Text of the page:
ZUKOWSKI, ROBERT JOHN
REMAINS IDENTIFIED 10/30/96

AIR FORCE MAJ. ROBERT J. ZUKOWSKI OF CHICAGO; LOST FEB. 11, 1969, LAOS. 
THREE JOINT FIELD ACTIVITIES IN 1993 AND 1996 RESULTED IN THE RECOVERY
OF "AIRCRAFT AND CREW RELATED DEBRIS, AS WELL AS HUMAN REMAINS."
DEFENSE POW/MIA WEEKLY UPDATE - OCTOBER 30, 1996

Name: Robert John Zukowski
Rank/Branch: O2/US Air Force
Unit: 34th Tactical Fighter Squadron
Date of Birth: 30 October 1943
Home City of Record: Chicago IL
Date of Loss: 11 January 1969
Country of Loss: Laos
Loss Coordinates: N170700 E1060300
Status (in 1973): Missing In Action
Category: 3
Acft/Vehicle/Ground: F105D

Other Personnel in Incident: 

Source: Compiled by Homecoming II Project and the P.O.W. NETWORK 27 March
1992 from one or more of the following: raw data from U.S. Government agency
sources, correspondence with POW/MIA families, published sources, interviews,
family approved obituary.

REMARKS:

SYNOPSIS: The F105 Thunderchief (or "Thud") performed yoeman service on many
diversified missions in Southeast Asia. F105s flew more combat missions over
North Vietnam than any other USAF aircraft and consequently suffered the
heaviest losses in action. They dropped bombs by day and occasionally by
night from high or low altitude and some later versions (F105D in Wild
Weasel guise) attacked SAM sites with their radar tracking air-to-ground
mis- siles. This versatile aircraft was also credited with downing 25
Russian MiGs.

On February 11, 1969, Major Zukowski led a mission of two F-105D aircraft
from Takhli Air Base on a mission over Laos. It was during the attack on a
heavily defended area that his plane was shot down. Major Zukowski was
placed in a missing in action status at that time.

On January 15, 1979, his status was changed by the Department of Defense to
presumed killed in action.

For Zukowski, death seems a certainty. For hundreds of others, however,
simple answers are not possible. Adding to the torment of over 10,000
reports relating to Americans missing in Southeast Asia is the certain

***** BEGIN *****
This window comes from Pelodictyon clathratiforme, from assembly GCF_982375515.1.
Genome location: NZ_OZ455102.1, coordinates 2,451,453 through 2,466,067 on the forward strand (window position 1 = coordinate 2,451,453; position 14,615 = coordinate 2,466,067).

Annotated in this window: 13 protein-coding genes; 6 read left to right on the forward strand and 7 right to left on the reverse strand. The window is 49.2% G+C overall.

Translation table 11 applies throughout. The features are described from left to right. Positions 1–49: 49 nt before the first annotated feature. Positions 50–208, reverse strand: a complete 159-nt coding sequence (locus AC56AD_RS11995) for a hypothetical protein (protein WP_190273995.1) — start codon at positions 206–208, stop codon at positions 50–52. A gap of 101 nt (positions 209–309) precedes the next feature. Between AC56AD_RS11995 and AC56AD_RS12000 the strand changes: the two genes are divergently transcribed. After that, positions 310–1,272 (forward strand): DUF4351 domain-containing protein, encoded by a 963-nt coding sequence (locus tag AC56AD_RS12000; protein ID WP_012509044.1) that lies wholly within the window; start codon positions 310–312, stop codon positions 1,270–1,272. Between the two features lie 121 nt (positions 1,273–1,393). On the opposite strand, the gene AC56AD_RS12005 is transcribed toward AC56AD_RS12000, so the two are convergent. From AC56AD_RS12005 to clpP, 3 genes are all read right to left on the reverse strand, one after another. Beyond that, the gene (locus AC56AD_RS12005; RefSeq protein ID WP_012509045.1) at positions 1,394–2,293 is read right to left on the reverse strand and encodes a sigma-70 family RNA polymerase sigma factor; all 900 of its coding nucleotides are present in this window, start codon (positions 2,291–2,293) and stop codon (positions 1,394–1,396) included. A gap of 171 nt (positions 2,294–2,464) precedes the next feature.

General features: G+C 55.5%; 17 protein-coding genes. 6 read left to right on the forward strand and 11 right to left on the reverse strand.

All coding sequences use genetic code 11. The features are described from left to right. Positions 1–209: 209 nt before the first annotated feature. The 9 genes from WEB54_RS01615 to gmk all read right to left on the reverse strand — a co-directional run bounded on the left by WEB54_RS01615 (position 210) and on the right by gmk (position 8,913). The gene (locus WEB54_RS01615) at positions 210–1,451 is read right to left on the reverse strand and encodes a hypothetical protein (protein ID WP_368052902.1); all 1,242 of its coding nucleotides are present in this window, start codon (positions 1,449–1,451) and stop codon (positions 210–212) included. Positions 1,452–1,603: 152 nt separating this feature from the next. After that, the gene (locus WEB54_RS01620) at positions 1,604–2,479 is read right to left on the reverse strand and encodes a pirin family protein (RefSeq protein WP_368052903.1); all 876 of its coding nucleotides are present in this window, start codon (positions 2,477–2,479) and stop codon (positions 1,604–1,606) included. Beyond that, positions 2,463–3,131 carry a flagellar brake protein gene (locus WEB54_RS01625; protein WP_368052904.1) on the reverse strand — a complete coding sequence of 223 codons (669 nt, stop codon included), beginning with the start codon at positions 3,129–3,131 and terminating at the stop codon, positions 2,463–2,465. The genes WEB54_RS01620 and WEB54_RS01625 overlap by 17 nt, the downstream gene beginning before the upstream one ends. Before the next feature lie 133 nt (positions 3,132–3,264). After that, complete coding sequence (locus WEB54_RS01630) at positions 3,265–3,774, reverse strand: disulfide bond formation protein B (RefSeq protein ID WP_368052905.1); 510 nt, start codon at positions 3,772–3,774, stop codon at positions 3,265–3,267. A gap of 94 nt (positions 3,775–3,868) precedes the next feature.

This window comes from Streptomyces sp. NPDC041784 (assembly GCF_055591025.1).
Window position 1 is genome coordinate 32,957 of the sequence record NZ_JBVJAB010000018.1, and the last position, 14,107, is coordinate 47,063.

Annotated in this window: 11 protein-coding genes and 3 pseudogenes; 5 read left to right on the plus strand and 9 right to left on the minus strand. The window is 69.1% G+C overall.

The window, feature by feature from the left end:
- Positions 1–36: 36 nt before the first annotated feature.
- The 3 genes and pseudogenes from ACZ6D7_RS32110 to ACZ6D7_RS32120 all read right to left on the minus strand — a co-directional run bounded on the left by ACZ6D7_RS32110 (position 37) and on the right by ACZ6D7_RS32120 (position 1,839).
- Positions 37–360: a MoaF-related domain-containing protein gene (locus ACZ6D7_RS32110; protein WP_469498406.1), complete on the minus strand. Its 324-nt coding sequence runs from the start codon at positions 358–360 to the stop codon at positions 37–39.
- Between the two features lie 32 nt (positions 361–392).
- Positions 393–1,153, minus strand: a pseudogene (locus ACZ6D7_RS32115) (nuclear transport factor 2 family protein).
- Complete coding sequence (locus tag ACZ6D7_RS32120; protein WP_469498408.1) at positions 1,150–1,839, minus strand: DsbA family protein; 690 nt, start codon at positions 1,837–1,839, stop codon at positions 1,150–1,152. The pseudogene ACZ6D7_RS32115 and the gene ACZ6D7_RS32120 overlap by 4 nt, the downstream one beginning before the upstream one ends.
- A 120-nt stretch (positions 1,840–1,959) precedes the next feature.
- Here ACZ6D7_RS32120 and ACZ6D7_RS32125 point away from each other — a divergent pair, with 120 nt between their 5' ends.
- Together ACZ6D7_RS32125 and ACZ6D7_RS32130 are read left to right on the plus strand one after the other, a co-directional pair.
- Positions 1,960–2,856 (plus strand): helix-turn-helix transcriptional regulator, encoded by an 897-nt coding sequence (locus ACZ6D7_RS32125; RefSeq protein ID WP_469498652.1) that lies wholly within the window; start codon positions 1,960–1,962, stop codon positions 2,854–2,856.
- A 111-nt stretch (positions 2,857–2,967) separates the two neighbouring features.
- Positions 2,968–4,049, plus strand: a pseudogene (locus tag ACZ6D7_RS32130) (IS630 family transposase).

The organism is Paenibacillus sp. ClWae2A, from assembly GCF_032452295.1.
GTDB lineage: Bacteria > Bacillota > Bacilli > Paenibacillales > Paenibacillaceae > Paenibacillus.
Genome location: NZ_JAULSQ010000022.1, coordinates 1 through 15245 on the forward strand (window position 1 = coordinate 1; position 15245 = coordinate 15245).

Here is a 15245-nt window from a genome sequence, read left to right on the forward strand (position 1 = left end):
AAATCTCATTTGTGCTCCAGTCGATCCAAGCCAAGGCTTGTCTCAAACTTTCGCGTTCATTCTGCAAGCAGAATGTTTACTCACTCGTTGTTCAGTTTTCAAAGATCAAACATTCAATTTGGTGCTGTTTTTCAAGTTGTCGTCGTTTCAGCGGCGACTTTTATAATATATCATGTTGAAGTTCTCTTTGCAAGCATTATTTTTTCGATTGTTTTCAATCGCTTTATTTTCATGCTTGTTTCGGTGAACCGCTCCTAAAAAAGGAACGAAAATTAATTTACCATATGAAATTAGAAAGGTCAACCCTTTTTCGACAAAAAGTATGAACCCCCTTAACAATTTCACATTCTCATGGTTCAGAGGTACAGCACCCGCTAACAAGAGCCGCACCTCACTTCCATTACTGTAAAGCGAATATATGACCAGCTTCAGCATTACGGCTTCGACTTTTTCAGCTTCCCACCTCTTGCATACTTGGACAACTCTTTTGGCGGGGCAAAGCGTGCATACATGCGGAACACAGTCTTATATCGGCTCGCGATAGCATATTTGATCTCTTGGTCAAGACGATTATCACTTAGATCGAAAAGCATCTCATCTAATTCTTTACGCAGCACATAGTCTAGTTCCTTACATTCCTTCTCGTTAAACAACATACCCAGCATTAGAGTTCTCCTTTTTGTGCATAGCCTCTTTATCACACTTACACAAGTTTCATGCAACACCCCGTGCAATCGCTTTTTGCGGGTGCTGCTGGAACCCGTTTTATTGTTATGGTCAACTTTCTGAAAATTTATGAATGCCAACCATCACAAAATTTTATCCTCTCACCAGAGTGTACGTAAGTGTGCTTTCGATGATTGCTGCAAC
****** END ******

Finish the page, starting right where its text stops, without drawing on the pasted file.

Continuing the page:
knowledge that some Americans who were known to be prisoners of war were not
released at the end of the war. Others were suspected to be prisoners, and
still others were in radio contact with would-be rescuers when last seen
alive. Many were known to have survived their loss incidents, only to
disappear without a trace.

Prior to Major Zukowski's military service he earned a Bachelor of Science
Degree from the University of Detroit College of Engineering and
Architecture.

He was a member of the American Society of Mechanical Engineers and the
Society of American Military Engineers. He enthusiastically participated in
intramural sports and was an active member of the Air Force Reserve Officers
Traing Corps throughout his college years.

Major Zukowski began his Air Force career with flight training after being
commissioned a Second Lieutenant on October 16, 1966. The following year, he
was awarded the aeronautical rating of Pilot, and received his wings at
Laughlin Air Force Base, Texas on October 21, 1967.

His foreign service tour of duty commenced on June 12, 1968  as a pilot with
the 34th Tactical Fighter Squadron at Korat Air Base, Thailand. During the
next seven months, Major Zukowski flew one-hundred twenty-two combat
missions in support of military opera- tions in Southeast Asia.

He earned the following awards: Distinquished Flying Cross with Oak Leaf
Cluster; Air Medal with First thru Seventh Oak Leaf Cluster; Purple Heart;
Vietnam Service Medal; Good Conduct Medal; Longevity Service Award Ribbon.

Major Zukowski is survived by his parents, Mr. and Mrs. Anthony Frank
Zukowski; and three brothers, Thomas, Raymond and Michael.

**********************************************************

Daily Southtown

Fallen pilot laid to rest

Family buries son 27 years later

by Stephanie Gehring
Staff Writer

A pallbearer dressed in full mid military uniform lifted the folded American
flag above his head with his white-gloved hands, then slow Iy lowered it to
chest level before' placing it into a triangular wooden box.

The boxed flag was given toAnthony Zukowski with a salute from another
pallbearer. Zukowski clutched it tightly. It was for the son he had lost so
long ago.....